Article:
This paper investigates the intraday price volatility process in four Australian wholesale electricity markets; namely New South Wales, Queensland, South Australia and Victoria. The data set consists of half-hourly electricity prices and demand volumes over the period January 1, 2002 to June 1, 2003. A range of processes including GARCH, RiskMetrics, normal Asymmetric Power ARCH or APARCH, Student APARCH and skewed Student APARCH are used to model the time-varying variance in prices and the inclusion of news arrival as proxied by the contemporaneous volume of demand, time-of-day, day-of-week and month-of-year effects as exogenous explanatory variables. The skewed Student APARCH model, which takes account of right skewed and fat tailed characteristics, produces the best results in all four markets. The results indicate significant innovation (ARCH effects) and volatility (GARCH effects) spillovers in the conditional standard deviation equation, even with market and calendar effects included. Intraday prices also exhibit significant asymmetric responses of volatility to the flow of information.



Oil Price Volatility and Bilateral Trade

Shiu-Sheng Chen and Kai-Wei Hsu

Year: 2013
Volume: Volume 34
Number: Number 1
DOI: 10.5547/01956574.34.1.9
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Abstract:
This paper examines whether oil price volatility affects bilateral trade between two countries around the world. Using the gravity econometric model with 1,995 country-pairs covering 117 countries from 1984 to 2009, the empirical results suggest that oil price fluctuations significantly decrease bilateral trade volumes. The negative impact is more prominent the greater the distance between the two trading countries. As geographical distance is one of the measures of transport cost, our results also suggest that a potential channel through which oil price volatility hurts trade volumes is the uncertainty in transport cost.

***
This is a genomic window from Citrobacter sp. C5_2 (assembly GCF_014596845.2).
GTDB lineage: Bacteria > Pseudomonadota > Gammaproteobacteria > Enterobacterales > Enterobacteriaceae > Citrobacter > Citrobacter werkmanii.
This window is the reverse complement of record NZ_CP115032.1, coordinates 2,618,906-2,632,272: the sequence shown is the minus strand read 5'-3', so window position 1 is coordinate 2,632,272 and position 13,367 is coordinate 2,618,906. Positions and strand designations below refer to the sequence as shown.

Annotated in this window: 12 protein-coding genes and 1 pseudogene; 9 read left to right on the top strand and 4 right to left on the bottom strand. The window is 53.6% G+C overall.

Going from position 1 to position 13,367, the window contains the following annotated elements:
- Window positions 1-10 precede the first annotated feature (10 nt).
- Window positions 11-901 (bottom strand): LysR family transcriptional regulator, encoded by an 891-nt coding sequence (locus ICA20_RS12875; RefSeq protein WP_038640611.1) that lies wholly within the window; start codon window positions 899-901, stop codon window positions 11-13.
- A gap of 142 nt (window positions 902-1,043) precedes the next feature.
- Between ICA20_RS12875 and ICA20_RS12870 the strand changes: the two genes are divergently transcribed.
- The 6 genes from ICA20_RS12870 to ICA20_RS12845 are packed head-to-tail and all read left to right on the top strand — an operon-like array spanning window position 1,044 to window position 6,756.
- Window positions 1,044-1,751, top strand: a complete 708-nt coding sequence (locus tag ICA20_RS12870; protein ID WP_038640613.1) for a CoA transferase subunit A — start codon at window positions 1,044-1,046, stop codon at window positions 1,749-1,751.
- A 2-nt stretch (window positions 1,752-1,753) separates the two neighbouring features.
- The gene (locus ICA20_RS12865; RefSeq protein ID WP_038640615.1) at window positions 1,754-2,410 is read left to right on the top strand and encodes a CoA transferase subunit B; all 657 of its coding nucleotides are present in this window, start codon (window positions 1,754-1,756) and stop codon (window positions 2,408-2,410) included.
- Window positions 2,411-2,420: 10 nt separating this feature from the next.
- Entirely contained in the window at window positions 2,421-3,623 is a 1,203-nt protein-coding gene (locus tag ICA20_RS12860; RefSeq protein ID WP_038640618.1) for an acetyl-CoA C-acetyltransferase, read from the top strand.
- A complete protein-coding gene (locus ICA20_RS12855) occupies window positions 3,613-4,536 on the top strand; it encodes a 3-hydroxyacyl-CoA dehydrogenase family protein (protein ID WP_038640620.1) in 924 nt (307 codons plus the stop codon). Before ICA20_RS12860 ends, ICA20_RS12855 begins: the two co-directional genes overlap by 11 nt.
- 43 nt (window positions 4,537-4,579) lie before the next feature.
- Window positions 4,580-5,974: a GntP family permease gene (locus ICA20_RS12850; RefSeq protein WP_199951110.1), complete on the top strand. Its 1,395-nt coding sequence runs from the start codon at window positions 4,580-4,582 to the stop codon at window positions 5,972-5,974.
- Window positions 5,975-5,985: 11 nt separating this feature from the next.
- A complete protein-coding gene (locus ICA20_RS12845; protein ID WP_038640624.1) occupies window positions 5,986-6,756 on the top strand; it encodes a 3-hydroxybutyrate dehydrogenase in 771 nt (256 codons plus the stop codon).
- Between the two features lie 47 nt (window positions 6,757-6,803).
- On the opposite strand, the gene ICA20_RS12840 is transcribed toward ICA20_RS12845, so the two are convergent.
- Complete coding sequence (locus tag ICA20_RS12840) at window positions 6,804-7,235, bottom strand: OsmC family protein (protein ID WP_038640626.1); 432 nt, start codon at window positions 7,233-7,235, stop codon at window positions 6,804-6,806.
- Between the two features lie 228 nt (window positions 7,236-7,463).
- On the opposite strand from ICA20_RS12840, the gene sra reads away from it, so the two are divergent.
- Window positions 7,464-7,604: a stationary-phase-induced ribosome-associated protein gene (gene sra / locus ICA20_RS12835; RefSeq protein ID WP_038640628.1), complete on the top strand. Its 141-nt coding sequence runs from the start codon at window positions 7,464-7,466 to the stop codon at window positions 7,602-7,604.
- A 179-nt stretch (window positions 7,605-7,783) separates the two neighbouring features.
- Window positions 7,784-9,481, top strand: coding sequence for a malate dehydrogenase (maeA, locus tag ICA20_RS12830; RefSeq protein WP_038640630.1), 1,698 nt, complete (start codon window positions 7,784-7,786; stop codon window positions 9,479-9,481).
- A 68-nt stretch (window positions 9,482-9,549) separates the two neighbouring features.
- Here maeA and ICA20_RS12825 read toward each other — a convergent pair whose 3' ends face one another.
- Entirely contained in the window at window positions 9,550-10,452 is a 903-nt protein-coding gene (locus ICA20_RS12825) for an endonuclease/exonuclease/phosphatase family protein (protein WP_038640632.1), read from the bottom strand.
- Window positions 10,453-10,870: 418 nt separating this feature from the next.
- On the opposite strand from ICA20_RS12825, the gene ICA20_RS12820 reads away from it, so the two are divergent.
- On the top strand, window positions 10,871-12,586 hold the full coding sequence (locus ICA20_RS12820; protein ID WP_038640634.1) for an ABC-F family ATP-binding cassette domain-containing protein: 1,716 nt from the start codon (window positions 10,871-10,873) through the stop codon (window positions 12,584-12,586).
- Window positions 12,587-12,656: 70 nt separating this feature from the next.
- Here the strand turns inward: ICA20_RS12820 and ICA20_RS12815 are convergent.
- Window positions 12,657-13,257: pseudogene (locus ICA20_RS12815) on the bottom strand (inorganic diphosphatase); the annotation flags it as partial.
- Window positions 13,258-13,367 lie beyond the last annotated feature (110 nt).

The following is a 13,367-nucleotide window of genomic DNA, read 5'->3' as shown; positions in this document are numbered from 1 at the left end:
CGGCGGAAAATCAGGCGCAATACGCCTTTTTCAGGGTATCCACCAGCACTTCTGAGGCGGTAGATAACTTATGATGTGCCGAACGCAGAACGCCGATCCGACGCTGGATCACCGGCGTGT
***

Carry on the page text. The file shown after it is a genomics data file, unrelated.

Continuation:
OPEC’s Impact on Oil Price Volatility: The Role of Spare Capacity

Axel Pierru, James L. Smith, and Tamim Zamrik

Year: 2018
Volume: Volume 39
Number: Number 2
DOI: 10.5547/01956574.39.2.apie
View Abstract

Abstract:
OPEC claims to hold and use spare production capacity to stabilize the crude oil market. We study the impact of that buffer on the volatility of oil prices. After estimating the stochastic process that generates shocks to demand and supply, and assessing OPEC's limited ability to accurately measure and offset those shocks, we find that OPEC's use of spare capacity has reduced price volatility, perhaps by as much as half. We also apply the principle of revealed preference to infer the implicit loss function that rationalizes OPEC's investment in spare capacity and compare it to other estimates of the cost of crude oil supply shortfalls. That comparison suggests that OPEC's buffer capacity was in line with global macroeconomic needs.



Oil Prices and Stock Markets: A Review of the Theory and Empirical Evidence

Stavros Degiannakis, George Filis, and Vipin Arora

Year: 2018